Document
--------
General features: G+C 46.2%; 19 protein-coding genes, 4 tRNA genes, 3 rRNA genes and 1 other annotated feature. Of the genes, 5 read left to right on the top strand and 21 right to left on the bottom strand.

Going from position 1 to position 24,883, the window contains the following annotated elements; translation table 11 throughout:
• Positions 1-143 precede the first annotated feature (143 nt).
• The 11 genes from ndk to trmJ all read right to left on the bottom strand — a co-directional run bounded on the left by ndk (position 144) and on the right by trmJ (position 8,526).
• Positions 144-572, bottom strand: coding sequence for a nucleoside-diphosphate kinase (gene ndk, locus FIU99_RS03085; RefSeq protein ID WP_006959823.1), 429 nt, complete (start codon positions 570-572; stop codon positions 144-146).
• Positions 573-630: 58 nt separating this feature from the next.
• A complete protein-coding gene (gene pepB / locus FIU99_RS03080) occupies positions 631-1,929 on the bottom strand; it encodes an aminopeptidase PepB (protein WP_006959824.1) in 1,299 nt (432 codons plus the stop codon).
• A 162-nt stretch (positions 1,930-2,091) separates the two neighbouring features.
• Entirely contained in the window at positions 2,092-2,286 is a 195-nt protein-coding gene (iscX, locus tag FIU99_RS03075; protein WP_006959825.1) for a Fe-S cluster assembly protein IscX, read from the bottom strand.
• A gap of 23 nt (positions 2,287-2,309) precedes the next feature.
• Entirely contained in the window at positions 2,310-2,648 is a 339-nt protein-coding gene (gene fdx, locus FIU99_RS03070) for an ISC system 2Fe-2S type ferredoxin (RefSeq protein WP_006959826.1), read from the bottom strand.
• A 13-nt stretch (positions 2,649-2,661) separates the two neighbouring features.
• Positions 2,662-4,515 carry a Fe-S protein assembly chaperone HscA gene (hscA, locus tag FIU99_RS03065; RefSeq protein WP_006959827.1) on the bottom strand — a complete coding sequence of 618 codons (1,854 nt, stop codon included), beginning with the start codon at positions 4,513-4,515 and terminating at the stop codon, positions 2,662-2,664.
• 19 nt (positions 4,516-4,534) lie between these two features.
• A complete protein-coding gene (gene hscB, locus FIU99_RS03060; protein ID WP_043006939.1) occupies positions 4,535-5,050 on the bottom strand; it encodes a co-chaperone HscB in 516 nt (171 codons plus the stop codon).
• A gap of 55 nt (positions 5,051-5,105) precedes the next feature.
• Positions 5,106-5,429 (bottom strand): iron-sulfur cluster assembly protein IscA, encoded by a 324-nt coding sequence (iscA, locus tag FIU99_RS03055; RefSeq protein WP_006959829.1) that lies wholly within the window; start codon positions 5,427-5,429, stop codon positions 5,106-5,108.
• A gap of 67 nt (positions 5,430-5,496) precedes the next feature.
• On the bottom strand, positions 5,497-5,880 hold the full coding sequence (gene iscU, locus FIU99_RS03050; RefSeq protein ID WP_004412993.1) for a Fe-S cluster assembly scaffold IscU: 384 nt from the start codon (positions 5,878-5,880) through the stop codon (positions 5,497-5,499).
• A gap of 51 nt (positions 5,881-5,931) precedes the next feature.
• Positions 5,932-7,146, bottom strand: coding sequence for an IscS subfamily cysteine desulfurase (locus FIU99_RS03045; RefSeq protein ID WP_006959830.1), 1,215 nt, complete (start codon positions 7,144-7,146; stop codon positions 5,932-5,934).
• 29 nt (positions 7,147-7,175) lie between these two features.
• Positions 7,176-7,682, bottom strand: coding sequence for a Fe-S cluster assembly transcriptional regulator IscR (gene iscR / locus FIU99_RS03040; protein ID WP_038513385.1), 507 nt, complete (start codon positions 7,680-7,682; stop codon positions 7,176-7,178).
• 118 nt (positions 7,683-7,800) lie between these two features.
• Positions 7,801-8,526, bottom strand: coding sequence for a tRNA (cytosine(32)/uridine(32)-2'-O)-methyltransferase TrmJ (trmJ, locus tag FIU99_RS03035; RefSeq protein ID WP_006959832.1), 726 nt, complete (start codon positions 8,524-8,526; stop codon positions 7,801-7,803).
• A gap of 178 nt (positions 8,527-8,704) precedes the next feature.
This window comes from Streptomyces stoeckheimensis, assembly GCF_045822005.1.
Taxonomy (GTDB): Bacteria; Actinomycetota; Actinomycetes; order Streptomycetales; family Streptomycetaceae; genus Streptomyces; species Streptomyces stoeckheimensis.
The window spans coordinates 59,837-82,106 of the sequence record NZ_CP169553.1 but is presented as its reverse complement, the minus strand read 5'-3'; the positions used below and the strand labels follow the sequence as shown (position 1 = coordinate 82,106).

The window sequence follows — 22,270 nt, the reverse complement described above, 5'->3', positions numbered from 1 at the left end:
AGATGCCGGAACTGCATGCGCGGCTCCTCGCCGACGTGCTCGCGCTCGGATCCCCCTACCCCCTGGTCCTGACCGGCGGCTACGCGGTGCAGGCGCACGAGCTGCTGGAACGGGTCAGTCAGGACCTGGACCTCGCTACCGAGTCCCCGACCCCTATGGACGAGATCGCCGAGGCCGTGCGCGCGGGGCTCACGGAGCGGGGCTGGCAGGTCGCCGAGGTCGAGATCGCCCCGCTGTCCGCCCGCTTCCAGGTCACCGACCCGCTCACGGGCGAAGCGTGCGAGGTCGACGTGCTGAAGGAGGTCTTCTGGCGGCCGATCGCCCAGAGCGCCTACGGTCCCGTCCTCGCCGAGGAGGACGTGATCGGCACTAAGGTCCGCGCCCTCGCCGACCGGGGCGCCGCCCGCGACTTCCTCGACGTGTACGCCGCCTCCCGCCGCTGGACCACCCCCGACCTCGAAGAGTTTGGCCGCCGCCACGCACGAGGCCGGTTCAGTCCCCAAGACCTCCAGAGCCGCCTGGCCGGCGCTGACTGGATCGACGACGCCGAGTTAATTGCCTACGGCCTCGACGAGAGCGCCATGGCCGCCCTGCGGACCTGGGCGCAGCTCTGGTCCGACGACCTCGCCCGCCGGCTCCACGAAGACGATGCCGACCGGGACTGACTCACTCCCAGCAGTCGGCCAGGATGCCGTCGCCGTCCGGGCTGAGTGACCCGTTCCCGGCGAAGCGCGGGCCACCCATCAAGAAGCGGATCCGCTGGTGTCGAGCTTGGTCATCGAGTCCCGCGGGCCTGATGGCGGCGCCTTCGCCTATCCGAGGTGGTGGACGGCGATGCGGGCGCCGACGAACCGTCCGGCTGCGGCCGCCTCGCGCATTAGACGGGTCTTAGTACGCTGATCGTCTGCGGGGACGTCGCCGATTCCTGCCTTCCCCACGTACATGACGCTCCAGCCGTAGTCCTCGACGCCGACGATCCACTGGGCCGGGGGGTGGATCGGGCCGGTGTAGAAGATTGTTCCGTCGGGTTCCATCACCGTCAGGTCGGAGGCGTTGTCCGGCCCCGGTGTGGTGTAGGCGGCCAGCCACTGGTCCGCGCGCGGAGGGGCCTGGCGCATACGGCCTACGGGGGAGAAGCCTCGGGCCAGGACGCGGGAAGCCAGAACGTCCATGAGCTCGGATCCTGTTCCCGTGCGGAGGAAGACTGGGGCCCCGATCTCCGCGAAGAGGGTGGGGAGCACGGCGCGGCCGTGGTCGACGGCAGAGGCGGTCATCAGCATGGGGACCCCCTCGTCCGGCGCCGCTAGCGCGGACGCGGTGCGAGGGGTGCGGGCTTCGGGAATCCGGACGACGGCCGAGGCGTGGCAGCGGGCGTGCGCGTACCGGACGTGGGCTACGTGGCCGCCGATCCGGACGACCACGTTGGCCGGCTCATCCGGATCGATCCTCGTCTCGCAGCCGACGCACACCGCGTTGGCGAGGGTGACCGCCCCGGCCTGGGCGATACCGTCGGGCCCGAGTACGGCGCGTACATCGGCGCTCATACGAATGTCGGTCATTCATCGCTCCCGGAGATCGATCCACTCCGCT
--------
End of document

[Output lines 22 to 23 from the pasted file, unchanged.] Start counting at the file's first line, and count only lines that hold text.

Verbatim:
• 29 nt (positions 7,147-7,175) lie between these two features.
• Positions 7,176-7,682, bottom strand: coding sequence for a Fe-S cluster assembly transcriptional regulator IscR (gene iscR / locus FIU99_RS03040; protein ID WP_038513385.1), 507 nt, complete (start codon positions 7,680-7,682; stop codon positions 7,176-7,178).